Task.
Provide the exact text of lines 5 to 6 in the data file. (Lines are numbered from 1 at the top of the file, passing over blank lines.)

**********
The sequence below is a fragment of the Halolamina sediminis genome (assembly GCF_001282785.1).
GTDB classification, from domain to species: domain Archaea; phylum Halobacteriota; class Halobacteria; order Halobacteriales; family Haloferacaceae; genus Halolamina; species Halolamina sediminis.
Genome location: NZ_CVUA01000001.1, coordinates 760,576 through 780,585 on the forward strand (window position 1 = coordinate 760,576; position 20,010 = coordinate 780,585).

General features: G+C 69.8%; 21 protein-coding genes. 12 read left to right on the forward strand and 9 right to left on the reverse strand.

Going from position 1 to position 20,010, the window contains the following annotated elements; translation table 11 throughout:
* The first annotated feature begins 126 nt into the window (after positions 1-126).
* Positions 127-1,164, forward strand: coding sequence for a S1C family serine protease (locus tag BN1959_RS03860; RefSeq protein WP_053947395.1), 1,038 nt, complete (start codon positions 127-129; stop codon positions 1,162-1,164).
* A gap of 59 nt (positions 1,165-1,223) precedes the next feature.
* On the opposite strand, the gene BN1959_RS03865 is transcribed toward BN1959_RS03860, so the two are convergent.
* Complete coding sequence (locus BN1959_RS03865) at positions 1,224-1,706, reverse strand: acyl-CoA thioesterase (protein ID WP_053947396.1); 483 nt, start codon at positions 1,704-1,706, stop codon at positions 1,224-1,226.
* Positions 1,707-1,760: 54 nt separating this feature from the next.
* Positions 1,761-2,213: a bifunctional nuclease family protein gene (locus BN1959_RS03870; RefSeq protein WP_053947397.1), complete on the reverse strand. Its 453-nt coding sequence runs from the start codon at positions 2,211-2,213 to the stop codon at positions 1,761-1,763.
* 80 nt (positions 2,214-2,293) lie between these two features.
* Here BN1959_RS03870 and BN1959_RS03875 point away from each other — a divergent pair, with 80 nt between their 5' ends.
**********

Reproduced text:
Going from position 1 to position 20,010, the window contains the following annotated elements; translation table 11 throughout:
* The first annotated feature begins 126 nt into the window (after positions 1-126).